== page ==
This question has been asked before (here is the link phonological ambiguity). In relation to this question, I came across some data in which two different syntactic structures (with the same phonological structure) are polysemous in the sense that the first is encoded in the active voice and the second is encoded in the passive voice.
Active: X dug a small well
Passive: X dug a small well
X in the active voice refers to the Agent (doer of the action), but it refers to the object in the passive (a small well). The structures in (1) are transliteration of the sentences in (2) below:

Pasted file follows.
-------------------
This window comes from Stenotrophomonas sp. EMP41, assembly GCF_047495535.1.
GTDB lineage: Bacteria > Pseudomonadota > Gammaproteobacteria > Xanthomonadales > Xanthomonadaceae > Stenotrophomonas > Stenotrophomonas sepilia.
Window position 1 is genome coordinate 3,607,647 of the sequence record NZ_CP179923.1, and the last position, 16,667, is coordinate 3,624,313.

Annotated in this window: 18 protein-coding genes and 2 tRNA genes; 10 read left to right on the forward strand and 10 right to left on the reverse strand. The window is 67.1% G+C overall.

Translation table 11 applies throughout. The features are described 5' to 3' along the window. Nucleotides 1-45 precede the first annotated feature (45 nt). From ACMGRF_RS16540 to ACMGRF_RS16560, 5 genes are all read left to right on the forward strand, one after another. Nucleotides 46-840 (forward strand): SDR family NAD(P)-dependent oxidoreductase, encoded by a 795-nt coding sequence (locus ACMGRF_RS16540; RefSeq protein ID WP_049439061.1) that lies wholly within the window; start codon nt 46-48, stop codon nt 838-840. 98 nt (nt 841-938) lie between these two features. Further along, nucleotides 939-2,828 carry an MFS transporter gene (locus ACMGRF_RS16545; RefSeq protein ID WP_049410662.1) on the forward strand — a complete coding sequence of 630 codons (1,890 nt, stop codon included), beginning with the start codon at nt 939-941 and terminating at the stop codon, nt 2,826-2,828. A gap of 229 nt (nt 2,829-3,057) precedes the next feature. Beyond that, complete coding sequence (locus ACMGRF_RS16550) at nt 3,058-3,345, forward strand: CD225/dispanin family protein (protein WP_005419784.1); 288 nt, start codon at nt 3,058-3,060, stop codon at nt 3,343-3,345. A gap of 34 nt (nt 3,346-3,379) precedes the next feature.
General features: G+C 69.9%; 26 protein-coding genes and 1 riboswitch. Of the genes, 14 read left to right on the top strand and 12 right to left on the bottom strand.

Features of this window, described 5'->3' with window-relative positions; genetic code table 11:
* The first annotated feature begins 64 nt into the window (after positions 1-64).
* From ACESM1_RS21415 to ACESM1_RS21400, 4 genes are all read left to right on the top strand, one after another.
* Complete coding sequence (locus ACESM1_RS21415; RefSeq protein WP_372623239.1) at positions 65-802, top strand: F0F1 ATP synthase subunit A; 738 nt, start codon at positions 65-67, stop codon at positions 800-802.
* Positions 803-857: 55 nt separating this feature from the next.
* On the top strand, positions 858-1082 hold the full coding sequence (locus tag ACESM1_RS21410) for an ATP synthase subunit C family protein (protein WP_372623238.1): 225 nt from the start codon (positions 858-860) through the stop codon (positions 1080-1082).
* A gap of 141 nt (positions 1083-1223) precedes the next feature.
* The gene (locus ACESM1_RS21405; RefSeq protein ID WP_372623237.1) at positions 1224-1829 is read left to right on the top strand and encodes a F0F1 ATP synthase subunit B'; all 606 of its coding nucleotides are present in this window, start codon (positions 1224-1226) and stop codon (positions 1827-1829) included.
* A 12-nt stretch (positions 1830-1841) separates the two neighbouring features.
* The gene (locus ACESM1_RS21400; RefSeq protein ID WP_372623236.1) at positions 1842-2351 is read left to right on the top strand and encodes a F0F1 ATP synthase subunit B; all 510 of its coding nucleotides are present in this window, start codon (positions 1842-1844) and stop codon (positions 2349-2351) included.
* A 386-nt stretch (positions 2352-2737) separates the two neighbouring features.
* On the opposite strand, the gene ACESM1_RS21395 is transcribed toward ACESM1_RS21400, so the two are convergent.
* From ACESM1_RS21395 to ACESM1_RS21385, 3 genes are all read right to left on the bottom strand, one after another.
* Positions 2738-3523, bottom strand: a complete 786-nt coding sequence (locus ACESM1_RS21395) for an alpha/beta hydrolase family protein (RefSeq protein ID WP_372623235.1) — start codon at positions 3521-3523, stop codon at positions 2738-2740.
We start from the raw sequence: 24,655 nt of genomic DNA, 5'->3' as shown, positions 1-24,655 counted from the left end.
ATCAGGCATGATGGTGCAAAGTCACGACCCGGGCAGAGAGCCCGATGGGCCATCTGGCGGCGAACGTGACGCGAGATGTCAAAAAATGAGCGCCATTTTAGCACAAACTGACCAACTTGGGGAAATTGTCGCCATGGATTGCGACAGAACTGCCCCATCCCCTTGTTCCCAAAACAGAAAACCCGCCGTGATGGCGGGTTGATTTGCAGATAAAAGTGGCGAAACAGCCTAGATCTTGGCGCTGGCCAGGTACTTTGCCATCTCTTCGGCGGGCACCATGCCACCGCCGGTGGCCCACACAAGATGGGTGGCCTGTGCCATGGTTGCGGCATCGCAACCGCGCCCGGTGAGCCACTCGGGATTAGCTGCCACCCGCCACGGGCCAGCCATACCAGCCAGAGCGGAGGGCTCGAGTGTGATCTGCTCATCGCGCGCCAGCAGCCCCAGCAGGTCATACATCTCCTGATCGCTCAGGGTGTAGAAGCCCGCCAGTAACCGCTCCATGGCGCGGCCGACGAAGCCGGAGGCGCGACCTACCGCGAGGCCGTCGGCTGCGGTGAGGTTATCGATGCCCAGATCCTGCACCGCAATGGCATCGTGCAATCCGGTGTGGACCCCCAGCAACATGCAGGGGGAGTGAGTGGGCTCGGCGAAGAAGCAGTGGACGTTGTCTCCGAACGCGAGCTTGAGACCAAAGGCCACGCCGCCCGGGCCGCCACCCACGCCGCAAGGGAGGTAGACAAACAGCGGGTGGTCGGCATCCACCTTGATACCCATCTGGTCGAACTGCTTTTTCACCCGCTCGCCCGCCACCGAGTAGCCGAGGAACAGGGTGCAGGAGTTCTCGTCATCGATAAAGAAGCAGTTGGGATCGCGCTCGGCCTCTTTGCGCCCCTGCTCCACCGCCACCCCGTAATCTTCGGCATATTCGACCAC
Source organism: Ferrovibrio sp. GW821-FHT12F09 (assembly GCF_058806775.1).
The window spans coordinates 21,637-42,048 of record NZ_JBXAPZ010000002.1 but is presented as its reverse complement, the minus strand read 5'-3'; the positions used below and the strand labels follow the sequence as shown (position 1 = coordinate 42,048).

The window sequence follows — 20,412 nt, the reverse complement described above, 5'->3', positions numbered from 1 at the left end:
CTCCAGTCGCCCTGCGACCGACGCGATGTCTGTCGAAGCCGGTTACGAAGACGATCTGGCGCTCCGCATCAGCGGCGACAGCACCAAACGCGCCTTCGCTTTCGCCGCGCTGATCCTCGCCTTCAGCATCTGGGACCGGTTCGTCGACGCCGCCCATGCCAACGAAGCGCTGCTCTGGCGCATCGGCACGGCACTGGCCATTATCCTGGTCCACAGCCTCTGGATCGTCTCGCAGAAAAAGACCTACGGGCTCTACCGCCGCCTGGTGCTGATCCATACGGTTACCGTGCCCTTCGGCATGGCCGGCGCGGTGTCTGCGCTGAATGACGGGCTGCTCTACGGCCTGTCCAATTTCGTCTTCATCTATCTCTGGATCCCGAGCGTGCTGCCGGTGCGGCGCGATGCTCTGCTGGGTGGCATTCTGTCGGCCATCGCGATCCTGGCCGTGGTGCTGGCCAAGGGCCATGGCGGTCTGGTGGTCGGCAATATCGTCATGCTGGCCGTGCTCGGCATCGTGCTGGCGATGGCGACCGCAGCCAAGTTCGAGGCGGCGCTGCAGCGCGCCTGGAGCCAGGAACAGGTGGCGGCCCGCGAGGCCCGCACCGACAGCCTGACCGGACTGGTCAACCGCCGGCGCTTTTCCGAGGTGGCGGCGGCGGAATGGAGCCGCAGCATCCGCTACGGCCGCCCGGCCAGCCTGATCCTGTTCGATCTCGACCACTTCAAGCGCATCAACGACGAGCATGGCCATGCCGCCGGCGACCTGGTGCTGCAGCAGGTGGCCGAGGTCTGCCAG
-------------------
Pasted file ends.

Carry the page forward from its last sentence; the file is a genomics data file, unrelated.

t.Rza t.anu.t 3rd.F.SG.*dig*.PRF (a small) well 'She has dug a small well.'
3rd.F.SG.dig.PRF (a small) well
'A small well has been dug.'
In the literature of Distributed Morphology, Borer (2005a, 2005b, 2013) argues that ONLY words can be polysemous, but not STRUCTURES. I am not sure of any work which considers syntactic structures polysemous in this sense of 'voice syncretism', and I am not sure about their existence in other languages too, if anyone knows more about this issue please tell me. Thank you.